Most Americans are not too involved in politics. For the most part, we don’t tend to follow what is being discussed in Congress or the White House too closely, other than, perhaps, during a Presidential Election year. It’s hard to miss it then; because, TV coverage seems to be virtually continuous. For the most part, politics is local in America. We want to know: who will represent us in Congress, the State Legislature, and as Mayor, Sheriff, etc. And of course, the occasional ballot issues that might be important to us.
This year, however, the Presidential Election was ugly. Both sides participated in the “mud-slinging”; however, Donald Trump seemed to take particular delight in making on-going, vicious personal attacks on Secretary Hillary Clinton and her husband, Former President Bill Clinton. Candidate Trump showed no respect for President Barack Obama, questioning his American Citizenship, right up until just before the election, and he also seemed to take pleasure in castigating just about every one of President Obama’s policy decisions or programs.
Candidate Trump focused his travels on middle class, White cities and towns that had high unemployment rates, and which appeared to have limited employment opportunities. He vowed that he, and only he, could fix their problems. Initially, he attacked the Mexicans, said that he would build a Wall to keep illegal immigrants from crossing our Southern Border, and also seemed to suggest that “They” were taking all the jobs away from Americans.
Eventually, Donald Trump expanded his attacks, to include virtually any demographic segment of our population that wasn’t White. It was easier to sell his story to the White people by expanding his target enemy base. Many in his small-town audiences bought into his story, and became some of his most ardent supporters. All this is just standard demagogue strategy: “Divide and Conquer!”
Others, who heard Mr. Trump’s story, whether in person or on TV, had misgivings about his Cause and Effect rationale. Hadn’t that local plant and/or steel mill headed down south when they were still in grade school, and didn’t they read about robots and new technology, ages ago? Once doubt enters into the minds of a snake-oil salesman’s audience, that sale often goes unmade. That’s when today’s doubters do a computer check, and they don’t find much about Donald J. Trump, other than: Money; Women, and Donald!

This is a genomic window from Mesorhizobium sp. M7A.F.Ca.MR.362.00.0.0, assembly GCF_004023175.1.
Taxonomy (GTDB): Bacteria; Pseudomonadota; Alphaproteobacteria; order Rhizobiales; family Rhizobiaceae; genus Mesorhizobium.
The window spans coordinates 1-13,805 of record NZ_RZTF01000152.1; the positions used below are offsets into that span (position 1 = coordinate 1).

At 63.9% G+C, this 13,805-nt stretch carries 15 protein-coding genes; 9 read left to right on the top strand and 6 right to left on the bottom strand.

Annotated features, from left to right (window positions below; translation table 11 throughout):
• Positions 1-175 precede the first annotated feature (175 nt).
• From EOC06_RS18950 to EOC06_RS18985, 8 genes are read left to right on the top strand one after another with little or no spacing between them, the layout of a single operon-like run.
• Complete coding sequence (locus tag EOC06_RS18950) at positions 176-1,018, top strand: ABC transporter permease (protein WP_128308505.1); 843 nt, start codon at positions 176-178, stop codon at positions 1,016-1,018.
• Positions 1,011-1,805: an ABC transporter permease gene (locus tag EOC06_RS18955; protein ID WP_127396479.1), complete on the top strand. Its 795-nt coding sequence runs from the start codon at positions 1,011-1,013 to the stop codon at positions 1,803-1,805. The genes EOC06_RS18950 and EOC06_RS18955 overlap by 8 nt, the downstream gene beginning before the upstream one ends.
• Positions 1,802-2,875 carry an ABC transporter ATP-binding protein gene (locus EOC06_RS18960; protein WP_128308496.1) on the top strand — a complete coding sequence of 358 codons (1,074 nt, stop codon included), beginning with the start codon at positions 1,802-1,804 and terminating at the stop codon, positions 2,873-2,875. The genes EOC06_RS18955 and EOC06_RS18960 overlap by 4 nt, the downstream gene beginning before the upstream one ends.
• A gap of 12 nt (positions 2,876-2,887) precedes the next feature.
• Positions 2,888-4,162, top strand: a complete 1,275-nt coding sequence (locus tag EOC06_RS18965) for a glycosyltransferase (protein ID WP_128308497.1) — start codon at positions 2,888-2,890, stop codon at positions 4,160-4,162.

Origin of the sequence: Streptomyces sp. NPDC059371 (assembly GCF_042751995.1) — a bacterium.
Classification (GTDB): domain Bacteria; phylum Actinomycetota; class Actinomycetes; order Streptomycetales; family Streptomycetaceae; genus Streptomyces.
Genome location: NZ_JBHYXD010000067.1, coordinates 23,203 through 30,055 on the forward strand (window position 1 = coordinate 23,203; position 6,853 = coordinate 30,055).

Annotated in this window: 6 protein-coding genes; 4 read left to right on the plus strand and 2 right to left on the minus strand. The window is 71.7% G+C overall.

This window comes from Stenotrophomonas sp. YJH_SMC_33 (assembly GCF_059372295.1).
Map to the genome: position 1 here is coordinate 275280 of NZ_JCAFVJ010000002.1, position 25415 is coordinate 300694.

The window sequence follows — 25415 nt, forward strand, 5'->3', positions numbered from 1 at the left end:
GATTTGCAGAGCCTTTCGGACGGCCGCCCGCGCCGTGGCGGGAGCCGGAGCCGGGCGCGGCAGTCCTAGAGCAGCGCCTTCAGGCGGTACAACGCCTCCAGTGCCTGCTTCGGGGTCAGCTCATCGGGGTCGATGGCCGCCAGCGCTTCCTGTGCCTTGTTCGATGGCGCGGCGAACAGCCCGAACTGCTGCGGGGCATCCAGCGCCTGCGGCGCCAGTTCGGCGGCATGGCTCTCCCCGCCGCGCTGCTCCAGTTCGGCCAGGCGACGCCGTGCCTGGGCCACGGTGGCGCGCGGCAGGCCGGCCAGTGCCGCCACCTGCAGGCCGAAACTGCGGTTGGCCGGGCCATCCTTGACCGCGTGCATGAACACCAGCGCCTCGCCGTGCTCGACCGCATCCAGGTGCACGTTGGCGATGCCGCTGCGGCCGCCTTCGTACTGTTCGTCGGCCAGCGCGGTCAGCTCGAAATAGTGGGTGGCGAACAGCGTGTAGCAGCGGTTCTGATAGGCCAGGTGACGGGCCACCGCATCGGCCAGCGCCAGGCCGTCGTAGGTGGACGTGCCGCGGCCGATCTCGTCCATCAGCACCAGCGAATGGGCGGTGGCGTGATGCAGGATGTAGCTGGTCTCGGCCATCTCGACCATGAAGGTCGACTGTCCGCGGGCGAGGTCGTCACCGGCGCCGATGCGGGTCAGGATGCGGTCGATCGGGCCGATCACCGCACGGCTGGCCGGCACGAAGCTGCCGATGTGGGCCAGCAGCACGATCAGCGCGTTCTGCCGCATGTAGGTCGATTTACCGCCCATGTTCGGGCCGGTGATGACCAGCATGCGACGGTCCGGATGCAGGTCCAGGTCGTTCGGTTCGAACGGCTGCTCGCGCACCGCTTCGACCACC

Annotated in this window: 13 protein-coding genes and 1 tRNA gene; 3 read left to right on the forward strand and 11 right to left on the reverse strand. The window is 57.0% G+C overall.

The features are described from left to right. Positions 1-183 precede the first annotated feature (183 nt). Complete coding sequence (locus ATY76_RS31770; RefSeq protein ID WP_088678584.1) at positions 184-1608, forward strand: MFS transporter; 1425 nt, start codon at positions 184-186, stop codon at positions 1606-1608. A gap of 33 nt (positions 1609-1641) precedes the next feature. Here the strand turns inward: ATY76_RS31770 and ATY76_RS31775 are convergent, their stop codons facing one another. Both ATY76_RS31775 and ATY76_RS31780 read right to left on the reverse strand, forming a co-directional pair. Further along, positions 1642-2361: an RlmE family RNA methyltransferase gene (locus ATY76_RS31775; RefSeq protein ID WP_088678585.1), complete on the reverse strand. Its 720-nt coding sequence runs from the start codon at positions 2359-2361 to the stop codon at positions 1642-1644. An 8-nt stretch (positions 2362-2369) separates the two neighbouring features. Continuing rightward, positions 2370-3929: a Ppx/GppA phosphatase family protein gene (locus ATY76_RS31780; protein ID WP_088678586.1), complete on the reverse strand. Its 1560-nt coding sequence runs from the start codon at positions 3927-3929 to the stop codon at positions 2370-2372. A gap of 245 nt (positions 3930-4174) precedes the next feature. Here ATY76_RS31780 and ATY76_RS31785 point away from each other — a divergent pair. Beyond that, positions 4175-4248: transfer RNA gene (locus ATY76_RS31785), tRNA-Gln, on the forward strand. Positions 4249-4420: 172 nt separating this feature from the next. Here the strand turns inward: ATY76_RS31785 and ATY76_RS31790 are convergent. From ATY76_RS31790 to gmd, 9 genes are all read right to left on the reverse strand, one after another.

During the Republican Primaries, the Trump supporters were cheering him on, while the doubters were hoping for another GOP candidate—Jeb Bush, Ted Cruz, John Kasich or Marco Rubio—to knock him off. Ironically, as Donald Trump said one more dumb thing after another, or one more offensive past deed was revealed, Donald just seemed to escape more times than Indiana Jones, on his worst day.
So, it has now been two and a half months since the Election and, although the divisiveness is not as blatant as it had been, there is still a common “We versus They” attitude among many Americans today. The opinions of the two groups still manage to reflected in the “Letters to the Editor” sections of local newspapers. Letters from Supporters of Donald Trump, read something like this: “Get over it, Trump is your President now, show him some respect, and give him a chance.,” and Doubters read somewhat as follows: “He’s not my President, he offended everyone in America and, now he has invented ‘Alternative Facts, in order to lie!’”
Somebody asked me on Monday if I thought we’d be at war. I told her that I don’t think so: I certainly hope not! But, with the more time that I have spent on this post, I just don’t think that the election aftermath is going to blow over anytime soon. While the undercurrents from the Election are evident, but existing just under the radar, maybe it would be best to bring it out in the open, and clear the air in order to maintain friendships.
Consider suggesting to people you know–friends, co-workers, neighbors–that you might discuss the current attitude in America, in the wake of the November Election. You don’t even need to get into the issues, or who’s right or wrong, but “How do we remain our friendship?” If the grudge, on whichever side is more important, so be it! But, it can be less stressful to know that people, who were friends before the Election, can respectfully remain friends afterward–even though their views may differ.
There have always been acts of racism committed in the pat; however, recently Black Churches, Synagogues and Mosques have been firebombed, vandalized or defaced with graffiti. Lately, however, such acts have become more frequent, and more explosive. It might be worthwhile for people in the local community, who are equally appalled, to contact these groups, perhaps attend one of their functions, and let them know that you definitely welcome them to the Community!
It’s just too bad that we don’t currently have a True Leader in the White House, who would take this issue head-on. The Presidential “Bully Pulpit” is the strongest possible medicine for hatred and divisiveness!